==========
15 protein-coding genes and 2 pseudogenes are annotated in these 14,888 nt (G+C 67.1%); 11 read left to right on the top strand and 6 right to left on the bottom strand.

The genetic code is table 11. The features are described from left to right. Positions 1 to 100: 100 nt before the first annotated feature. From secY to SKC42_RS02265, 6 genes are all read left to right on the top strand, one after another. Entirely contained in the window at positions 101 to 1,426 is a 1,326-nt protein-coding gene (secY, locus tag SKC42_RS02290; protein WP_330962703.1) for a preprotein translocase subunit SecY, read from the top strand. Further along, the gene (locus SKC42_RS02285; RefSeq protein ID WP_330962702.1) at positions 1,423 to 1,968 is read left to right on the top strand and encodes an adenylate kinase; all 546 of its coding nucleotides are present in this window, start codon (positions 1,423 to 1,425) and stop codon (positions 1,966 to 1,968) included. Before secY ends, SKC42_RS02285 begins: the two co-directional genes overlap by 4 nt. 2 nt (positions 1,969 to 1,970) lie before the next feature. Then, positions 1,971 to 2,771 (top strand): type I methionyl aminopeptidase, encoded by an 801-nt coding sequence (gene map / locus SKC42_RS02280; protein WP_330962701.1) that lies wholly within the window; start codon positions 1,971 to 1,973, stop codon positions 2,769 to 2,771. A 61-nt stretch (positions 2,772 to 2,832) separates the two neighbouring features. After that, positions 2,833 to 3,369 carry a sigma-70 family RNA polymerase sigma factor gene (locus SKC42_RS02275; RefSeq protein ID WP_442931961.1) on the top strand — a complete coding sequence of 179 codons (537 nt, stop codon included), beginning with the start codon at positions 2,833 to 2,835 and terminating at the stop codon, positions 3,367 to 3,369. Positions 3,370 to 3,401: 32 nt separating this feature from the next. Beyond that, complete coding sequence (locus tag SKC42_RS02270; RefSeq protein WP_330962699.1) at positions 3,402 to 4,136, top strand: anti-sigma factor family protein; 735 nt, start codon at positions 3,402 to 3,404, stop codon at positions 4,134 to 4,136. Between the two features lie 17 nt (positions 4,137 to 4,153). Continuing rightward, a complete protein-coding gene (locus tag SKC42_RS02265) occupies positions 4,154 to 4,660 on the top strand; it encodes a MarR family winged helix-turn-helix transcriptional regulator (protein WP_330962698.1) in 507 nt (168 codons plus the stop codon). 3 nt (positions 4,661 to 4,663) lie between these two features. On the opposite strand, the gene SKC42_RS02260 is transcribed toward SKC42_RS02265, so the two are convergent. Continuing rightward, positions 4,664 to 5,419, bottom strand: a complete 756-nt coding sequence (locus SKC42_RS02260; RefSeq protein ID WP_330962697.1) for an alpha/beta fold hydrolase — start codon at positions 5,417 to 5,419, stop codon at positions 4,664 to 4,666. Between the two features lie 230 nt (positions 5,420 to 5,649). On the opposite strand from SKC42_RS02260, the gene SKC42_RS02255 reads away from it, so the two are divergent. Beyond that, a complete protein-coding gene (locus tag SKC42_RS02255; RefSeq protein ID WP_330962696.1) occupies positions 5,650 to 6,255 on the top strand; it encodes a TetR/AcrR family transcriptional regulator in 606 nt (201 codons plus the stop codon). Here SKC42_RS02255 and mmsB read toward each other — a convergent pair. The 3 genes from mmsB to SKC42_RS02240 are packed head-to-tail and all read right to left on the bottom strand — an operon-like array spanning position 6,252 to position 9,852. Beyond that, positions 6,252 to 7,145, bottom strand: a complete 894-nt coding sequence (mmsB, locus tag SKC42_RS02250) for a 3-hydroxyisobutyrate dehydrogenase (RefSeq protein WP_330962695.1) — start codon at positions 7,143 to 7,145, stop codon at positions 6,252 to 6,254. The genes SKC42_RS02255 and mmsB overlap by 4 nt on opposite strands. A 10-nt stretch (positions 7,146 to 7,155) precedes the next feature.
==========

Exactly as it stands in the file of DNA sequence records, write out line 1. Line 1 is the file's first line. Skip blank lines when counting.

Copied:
15 protein-coding genes and 2 pseudogenes are annotated in these 14,888 nt (G+C 67.1%); 11 read left to right on the top strand and 6 right to left on the bottom strand.